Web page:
Are passwords passé?
Increasingly, other security measures are replacing the password, reviving the debate over whether passwords have outlived their usefulness.
ZDNet.com reports, “Microsoft has already outlined how it plans to kill off passwords in Windows 10 using a combination of multi-factor authentication and biometrics via Windows Hello, a service it says is being used by more than 47 million people.”
Both in the United States and overseas, governments are striving to ramp up online security with password alternatives.
ZDNet.com notes, “Earlier this year one UK bank said it was planning a trial allowing customers to access their accounts using their face or fingerprints using Windows Hello, and just this month the National Cyber Security Center, the UK's cyber security agency, updated its guidance to say that government organisations should use Windows Hello for Business as part of their Windows 10 deployments.”
And Securityweek.com reports, “The state of California recently passed a bill that requires the manufacturers of connected devices to use unique hardcoded passwords for each device manufactured. The bill, meant to combat the widespread use of weak passwords in connected devices such as Internet of Things (IoT) products, also demands that manufacturers implement a security feature in their devices to require users to select new means of authentication upon first use.”
The debate over passwords and password alternatives reaches back decades.
CNet.com reported in 2004 that Microsoft Chairman Bill Gates foresaw the end of passwords, predicting that other security measures would meet the need.
At the time, Gates said: "There is no doubt that over time, people are going to rely less and less on passwords. People use the same password on different systems, they write them down and they just don't meet the challenge for anything you really want to secure."
So why are passwords still around when we now have sensors and cameras on smart phones, plus the processing speeds, to make biometric authentication a real option?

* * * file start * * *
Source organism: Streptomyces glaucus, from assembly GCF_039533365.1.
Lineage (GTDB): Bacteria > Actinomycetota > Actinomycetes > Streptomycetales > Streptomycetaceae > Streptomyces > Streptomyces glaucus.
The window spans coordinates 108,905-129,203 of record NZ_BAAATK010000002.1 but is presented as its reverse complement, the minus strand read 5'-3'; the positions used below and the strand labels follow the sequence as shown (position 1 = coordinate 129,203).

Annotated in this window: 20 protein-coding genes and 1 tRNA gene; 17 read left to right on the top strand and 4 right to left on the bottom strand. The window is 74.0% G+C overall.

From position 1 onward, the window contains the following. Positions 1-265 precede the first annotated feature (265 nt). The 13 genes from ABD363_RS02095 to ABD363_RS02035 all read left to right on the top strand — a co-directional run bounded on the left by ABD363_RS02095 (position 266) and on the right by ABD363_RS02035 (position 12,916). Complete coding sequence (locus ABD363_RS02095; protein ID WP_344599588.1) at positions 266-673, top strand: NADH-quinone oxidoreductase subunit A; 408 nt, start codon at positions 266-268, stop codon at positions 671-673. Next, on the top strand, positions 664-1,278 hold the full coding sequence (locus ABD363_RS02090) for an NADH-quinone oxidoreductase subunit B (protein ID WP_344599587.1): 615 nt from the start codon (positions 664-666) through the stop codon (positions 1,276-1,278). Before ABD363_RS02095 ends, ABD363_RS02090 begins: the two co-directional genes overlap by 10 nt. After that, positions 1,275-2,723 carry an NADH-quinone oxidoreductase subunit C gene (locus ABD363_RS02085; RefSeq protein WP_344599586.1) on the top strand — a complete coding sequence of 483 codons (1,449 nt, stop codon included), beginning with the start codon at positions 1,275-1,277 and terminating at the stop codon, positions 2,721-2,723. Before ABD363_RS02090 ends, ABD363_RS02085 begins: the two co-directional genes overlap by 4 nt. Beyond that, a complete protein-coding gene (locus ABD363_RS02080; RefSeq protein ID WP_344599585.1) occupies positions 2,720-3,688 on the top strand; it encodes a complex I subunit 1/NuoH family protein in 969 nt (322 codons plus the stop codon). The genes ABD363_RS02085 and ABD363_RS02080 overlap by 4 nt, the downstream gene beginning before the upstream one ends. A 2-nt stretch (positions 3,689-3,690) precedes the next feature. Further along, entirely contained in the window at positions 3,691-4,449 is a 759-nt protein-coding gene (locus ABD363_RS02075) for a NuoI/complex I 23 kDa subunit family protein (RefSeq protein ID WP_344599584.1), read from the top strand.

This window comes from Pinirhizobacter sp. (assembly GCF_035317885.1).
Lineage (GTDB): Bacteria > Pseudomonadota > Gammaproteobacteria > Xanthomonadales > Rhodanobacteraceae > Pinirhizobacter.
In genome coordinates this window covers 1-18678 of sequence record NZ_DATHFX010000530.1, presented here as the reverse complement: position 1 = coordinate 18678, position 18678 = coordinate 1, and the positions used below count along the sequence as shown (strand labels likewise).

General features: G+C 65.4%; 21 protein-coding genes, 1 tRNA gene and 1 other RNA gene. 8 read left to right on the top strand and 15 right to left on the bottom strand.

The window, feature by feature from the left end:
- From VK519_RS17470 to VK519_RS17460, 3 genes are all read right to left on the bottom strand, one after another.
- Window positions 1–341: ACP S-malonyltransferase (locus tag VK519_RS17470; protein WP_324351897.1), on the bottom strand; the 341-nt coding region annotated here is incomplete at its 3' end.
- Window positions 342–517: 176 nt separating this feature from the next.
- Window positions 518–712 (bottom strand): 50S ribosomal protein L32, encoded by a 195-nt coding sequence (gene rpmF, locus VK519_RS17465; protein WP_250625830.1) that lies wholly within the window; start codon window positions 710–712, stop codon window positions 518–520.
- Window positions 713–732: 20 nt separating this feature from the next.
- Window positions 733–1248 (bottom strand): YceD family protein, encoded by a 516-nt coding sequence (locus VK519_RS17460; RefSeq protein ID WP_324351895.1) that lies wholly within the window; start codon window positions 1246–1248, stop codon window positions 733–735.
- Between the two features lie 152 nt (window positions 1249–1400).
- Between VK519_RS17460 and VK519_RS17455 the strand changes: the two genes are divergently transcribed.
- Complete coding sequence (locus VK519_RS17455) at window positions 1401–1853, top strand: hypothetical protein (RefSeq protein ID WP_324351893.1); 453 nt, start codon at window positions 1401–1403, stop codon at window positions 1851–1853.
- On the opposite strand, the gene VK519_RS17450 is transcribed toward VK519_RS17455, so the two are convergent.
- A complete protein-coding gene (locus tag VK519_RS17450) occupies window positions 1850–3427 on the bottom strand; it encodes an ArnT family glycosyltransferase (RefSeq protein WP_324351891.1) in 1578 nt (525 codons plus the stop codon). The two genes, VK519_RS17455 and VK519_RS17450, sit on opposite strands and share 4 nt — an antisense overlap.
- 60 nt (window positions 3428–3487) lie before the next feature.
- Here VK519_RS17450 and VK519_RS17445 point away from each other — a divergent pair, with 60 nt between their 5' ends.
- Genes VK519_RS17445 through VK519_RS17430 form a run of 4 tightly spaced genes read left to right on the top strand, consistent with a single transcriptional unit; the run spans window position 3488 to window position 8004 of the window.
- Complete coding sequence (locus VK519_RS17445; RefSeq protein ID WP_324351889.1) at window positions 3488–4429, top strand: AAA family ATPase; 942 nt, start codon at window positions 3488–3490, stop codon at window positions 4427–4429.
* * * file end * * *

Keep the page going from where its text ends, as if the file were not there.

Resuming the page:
ZDNet.com explains, “Insecure, annoying, expensive – passwords would have been got rid of long ago except that the fundamental concept is easy to implement and easy to understand. But the end of the password is finally coming into view.”
So, with the growing pressure to protect the growing amounts of online data, passwords will likely be phased out. But when is hard to predict. However, recent advances strongly hint that it may be sooner rather than later.
The Star, a Malaysian news website, notes that in April, “Web standards bodies World Wide Web Consortium (W3C) and Fido Alliance announced WebAuthn, a new web authentication standard that lets users replace passwords with more secure login methods like biometrics.”
FIDO supports world-wide standards that “deploy strong authentication solutions that reduce reliance on passwords.” Facebook and Google already use Fido Alliance's services for login authentication, but now with the support of W3C more sites and services can use WebAuthn to eliminate the need to use passwords as a login method, reports The Star.
Today, passwords are still the first defense against data breaches. However, human nature often undoes the best efforts to develop secure passwords. Experts have recommended random assemblies of letters and numbers and/or passphrases, but users often fall back on familiar words or phrases to access their devices. We strongly recommend adding two-factor authentication, which is available on most devices. Something you know, like a password, plus something you have, like a code generated by an authentication app on your smartphone or from a text message from an app, is far better than relying on a password alone.
For more tips on how to keep your data safe, download our free white paper: Oh the Humanity! The Role People Play in Data Security.